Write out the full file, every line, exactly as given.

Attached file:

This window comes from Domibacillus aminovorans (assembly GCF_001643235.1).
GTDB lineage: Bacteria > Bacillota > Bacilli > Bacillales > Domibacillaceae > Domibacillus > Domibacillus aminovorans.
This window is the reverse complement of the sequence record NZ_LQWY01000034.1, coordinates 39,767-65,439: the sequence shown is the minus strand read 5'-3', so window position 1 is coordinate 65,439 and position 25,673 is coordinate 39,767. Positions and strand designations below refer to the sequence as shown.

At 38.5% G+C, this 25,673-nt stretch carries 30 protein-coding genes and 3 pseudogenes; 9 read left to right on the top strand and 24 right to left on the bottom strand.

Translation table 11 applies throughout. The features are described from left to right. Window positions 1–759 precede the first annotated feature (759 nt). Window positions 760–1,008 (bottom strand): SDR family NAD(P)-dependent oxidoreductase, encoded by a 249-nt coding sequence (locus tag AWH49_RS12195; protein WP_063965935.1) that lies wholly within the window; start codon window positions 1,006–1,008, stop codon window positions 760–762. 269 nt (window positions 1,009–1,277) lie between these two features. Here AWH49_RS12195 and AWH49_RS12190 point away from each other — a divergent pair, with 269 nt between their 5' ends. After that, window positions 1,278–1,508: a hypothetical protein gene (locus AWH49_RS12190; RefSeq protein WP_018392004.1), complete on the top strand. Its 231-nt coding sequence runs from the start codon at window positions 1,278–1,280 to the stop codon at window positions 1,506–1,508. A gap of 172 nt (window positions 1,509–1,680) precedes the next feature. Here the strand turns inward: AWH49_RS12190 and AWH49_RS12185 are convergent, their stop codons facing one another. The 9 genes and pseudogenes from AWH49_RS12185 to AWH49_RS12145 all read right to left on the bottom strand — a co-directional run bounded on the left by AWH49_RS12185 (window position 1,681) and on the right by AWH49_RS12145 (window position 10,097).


This window comes from Domibacillus aminovorans (assembly GCF_001643235.1).
GTDB lineage: Bacteria > Bacillota > Bacilli > Bacillales > Domibacillaceae > Domibacillus > Domibacillus aminovorans.
This window is the reverse complement of the sequence record NZ_LQWY01000034.1, coordinates 39,767-65,439: the sequence shown is the minus strand read 5'-3', so window position 1 is coordinate 65,439 and position 25,673 is coordinate 39,767. Positions and strand designations below refer to the sequence as shown.

At 38.5% G+C, this 25,673-nt stretch carries 30 protein-coding genes and 3 pseudogenes; 9 read left to right on the top strand and 24 right to left on the bottom strand.

Translation table 11 applies throughout. The features are described from left to right. Window positions 1–759 precede the first annotated feature (759 nt). Window positions 760–1,008 (bottom strand): SDR family NAD(P)-dependent oxidoreductase, encoded by a 249-nt coding sequence (locus tag AWH49_RS12195; protein WP_063965935.1) that lies wholly within the window; start codon window positions 1,006–1,008, stop codon window positions 760–762. 269 nt (window positions 1,009–1,277) lie between these two features. Here AWH49_RS12195 and AWH49_RS12190 point away from each other — a divergent pair, with 269 nt between their 5' ends. After that, window positions 1,278–1,508: a hypothetical protein gene (locus AWH49_RS12190; RefSeq protein WP_018392004.1), complete on the top strand. Its 231-nt coding sequence runs from the start codon at window positions 1,278–1,280 to the stop codon at window positions 1,506–1,508. A gap of 172 nt (window positions 1,509–1,680) precedes the next feature. Here the strand turns inward: AWH49_RS12190 and AWH49_RS12185 are convergent, their stop codons facing one another. The 9 genes and pseudogenes from AWH49_RS12185 to AWH49_RS12145 all read right to left on the bottom strand — a co-directional run bounded on the left by AWH49_RS12185 (window position 1,681) and on the right by AWH49_RS12145 (window position 10,097).